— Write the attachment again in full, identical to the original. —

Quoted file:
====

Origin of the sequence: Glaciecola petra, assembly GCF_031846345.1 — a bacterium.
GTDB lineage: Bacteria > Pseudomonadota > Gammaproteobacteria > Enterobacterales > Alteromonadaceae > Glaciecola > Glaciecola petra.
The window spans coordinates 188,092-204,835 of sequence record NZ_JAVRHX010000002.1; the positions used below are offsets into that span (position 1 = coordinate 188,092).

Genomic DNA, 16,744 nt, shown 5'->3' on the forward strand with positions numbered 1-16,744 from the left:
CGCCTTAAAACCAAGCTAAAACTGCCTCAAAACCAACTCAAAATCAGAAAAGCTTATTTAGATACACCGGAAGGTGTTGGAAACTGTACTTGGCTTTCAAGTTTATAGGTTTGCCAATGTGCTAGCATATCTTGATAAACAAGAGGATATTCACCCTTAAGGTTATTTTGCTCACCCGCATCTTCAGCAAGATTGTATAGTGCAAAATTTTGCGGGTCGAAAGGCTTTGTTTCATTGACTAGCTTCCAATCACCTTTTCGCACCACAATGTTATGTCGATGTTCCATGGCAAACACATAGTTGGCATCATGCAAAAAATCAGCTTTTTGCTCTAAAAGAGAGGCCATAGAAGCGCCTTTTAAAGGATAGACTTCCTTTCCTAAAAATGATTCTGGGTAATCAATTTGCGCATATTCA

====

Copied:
Origin of the sequence: Glaciecola petra, assembly GCF_031846345.1 — a bacterium.
GTDB lineage: Bacteria > Pseudomonadota > Gammaproteobacteria > Enterobacterales > Alteromonadaceae > Glaciecola > Glaciecola petra.
The window spans coordinates 188,092-204,835 of sequence record NZ_JAVRHX010000002.1; the positions used below are offsets into that span (position 1 = coordinate 188,092).

Genomic DNA, 16,744 nt, shown 5'->3' on the forward strand with positions numbered 1-16,744 from the left:
CGCCTTAAAACCAAGCTAAAACTGCCTCAAAACCAACTCAAAATCAGAAAAGCTTATTTAGATACACCGGAAGGTGTTGGAAACTGTACTTGGCTTTCAAGTTTATAGGTTTGCCAATGTGCTAGCATATCTTGATAAACAAGAGGATATTCACCCTTAAGGTTATTTTGCTCACCCGCATCTTCAGCAAGATTGTATAGTGCAAAATTTTGCGGGTCGAAAGGCTTTGTTTCATTGACTAGCTTCCAATCACCTTTTCGCACCACAATGTTATGTCGATGTTCCATGGCAAACACATAGTTGGCATCATGCAAAAAATCAGCTTTTTGCTCTAAAAGAGAGGCCATAGAAGCGCCTTTTAAAGGATAGACTTCCTTTCCTAAAAATGATTCTGGGTAATCAATTTGCGCATATTCA